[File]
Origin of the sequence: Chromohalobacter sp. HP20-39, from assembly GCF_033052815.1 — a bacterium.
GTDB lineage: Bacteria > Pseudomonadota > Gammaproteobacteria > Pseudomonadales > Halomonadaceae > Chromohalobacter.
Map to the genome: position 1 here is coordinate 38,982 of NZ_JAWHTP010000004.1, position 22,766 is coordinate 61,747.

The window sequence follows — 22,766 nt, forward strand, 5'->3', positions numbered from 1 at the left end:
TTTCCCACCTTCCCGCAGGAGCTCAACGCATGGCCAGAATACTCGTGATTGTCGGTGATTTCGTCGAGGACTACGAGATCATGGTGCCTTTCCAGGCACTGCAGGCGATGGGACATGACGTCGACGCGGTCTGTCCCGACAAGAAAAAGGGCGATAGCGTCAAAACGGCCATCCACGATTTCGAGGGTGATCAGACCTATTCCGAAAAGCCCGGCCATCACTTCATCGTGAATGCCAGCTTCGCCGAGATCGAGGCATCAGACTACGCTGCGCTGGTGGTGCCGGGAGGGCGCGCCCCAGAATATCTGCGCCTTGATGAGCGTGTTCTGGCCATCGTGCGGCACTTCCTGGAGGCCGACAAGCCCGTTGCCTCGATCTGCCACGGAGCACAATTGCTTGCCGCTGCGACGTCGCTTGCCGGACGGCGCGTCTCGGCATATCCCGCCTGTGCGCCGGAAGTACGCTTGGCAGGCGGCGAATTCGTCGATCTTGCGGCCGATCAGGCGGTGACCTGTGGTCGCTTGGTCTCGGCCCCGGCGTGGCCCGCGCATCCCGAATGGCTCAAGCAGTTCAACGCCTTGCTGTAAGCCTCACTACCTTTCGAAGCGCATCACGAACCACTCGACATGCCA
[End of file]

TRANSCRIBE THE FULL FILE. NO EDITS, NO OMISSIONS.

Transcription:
Origin of the sequence: Chromohalobacter sp. HP20-39, from assembly GCF_033052815.1 — a bacterium.
GTDB lineage: Bacteria > Pseudomonadota > Gammaproteobacteria > Pseudomonadales > Halomonadaceae > Chromohalobacter.
Map to the genome: position 1 here is coordinate 38,982 of NZ_JAWHTP010000004.1, position 22,766 is coordinate 61,747.

The window sequence follows — 22,766 nt, forward strand, 5'->3', positions numbered from 1 at the left end:
TTTCCCACCTTCCCGCAGGAGCTCAACGCATGGCCAGAATACTCGTGATTGTCGGTGATTTCGTCGAGGACTACGAGATCATGGTGCCTTTCCAGGCACTGCAGGCGATGGGACATGACGTCGACGCGGTCTGTCCCGACAAGAAAAAGGGCGATAGCGTCAAAACGGCCATCCACGATTTCGAGGGTGATCAGACCTATTCCGAAAAGCCCGGCCATCACTTCATCGTGAATGCCAGCTTCGCCGAGATCGAGGCATCAGACTACGCTGCGCTGGTGGTGCCGGGAGGGCGCGCCCCAGAATATCTGCGCCTTGATGAGCGTGTTCTGGCCATCGTGCGGCACTTCCTGGAGGCCGACAAGCCCGTTGCCTCGATCTGCCACGGAGCACAATTGCTTGCCGCTGCGACGTCGCTTGCCGGACGGCGCGTCTCGGCATATCCCGCCTGTGCGCCGGAAGTACGCTTGGCAGGCGGCGAATTCGTCGATCTTGCGGCCGATCAGGCGGTGACCTGTGGTCGCTTGGTCTCGGCCCCGGCGTGGCCCGCGCATCCCGAATGGCTCAAGCAGTTCAACGCCTTGCTGTAAGCCTCACTACCTTTCGAAGCGCATCACGAACCACTCGACATGCCA